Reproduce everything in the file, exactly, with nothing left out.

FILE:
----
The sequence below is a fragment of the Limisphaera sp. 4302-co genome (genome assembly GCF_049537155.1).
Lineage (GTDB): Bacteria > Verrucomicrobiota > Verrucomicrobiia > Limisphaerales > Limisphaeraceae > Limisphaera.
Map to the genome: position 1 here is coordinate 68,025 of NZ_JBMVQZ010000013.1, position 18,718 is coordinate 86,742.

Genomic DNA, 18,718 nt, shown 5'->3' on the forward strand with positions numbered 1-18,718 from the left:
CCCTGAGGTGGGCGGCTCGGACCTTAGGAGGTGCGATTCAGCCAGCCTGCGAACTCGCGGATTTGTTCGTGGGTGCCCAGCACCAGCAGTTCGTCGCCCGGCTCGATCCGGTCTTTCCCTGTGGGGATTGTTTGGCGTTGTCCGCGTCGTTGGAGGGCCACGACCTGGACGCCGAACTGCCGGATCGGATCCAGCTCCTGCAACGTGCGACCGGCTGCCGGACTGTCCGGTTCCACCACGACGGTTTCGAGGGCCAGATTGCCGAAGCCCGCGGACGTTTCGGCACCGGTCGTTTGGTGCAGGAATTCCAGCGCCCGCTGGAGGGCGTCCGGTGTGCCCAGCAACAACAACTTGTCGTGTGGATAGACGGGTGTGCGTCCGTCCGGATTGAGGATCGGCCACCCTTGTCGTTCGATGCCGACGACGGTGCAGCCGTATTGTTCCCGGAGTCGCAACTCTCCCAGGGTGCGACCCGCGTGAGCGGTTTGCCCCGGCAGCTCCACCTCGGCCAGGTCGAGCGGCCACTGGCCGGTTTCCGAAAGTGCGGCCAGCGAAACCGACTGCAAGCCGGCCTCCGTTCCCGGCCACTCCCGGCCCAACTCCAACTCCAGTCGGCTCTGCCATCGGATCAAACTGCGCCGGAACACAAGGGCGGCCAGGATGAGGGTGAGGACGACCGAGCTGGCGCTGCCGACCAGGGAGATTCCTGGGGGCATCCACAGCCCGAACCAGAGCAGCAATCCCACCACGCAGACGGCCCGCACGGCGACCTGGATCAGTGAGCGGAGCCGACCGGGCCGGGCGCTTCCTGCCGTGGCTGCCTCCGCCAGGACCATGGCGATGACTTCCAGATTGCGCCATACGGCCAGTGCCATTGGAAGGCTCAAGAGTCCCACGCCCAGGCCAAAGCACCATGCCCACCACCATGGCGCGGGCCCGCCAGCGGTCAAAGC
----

The sequence below is a fragment of the Limisphaera sp. 4302-co genome (genome assembly GCF_049537155.1).
Lineage (GTDB): Bacteria > Verrucomicrobiota > Verrucomicrobiia > Limisphaerales > Limisphaeraceae > Limisphaera.
Map to the genome: position 1 here is coordinate 68,025 of NZ_JBMVQZ010000013.1, position 18,718 is coordinate 86,742.

Genomic DNA, 18,718 nt, shown 5'->3' on the forward strand with positions numbered 1-18,718 from the left:
CCCTGAGGTGGGCGGCTCGGACCTTAGGAGGTGCGATTCAGCCAGCCTGCGAACTCGCGGATTTGTTCGTGGGTGCCCAGCACCAGCAGTTCGTCGCCCGGCTCGATCCGGTCTTTCCCTGTGGGGATTGTTTGGCGTTGTCCGCGTCGTTGGAGGGCCACGACCTGGACGCCGAACTGCCGGATCGGATCCAGCTCCTGCAACGTGCGACCGGCTGCCGGACTGTCCGGTTCCACCACGACGGTTTCGAGGGCCAGATTGCCGAAGCCCGCGGACGTTTCGGCACCGGTCGTTTGGTGCAGGAATTCCAGCGCCCGCTGGAGGGCGTCCGGTGTGCCCAGCAACAACAACTTGTCGTGTGGATAGACGGGTGTGCGTCCGTCCGGATTGAGGATCGGCCACCCTTGTCGTTCGATGCCGACGACGGTGCAGCCGTATTGTTCCCGGAGTCGCAACTCTCCCAGGGTGCGACCCGCGTGAGCGGTTTGCCCCGGCAGCTCCACCTCGGCCAGGTCGAGCGGCCACTGGCCGGTTTCCGAAAGTGCGGCCAGCGAAACCGACTGCAAGCCGGCCTCCGTTCCCGGCCACTCCCGGCCCAACTCCAACTCCAGTCGGCTCTGCCATCGGATCAAACTGCGCCGGAACACAAGGGCGGCCAGGATGAGGGTGAGGACGACCGAGCTGGCGCTGCCGACCAGGGAGATTCCTGGGGGCATCCACAGCCCGAACCAGAGCAGCAATCCCACCACGCAGACGGCCCGCACGGCGACCTGGATCAGTGAGCGGAGCCGACCGGGCCGGGCGCTTCCTGCCGTGGCTGCCTCCGCCAGGACCATGGCGATGACTTCCAGATTGCGCCATACGGCCAGTGCCATTGGAAGGCTCAAGAGTCCCACGCCCAGGCCAAAGCACCATGCCCACCACCATGGCGCGGGCCCGCCAGCGGTCAAAGC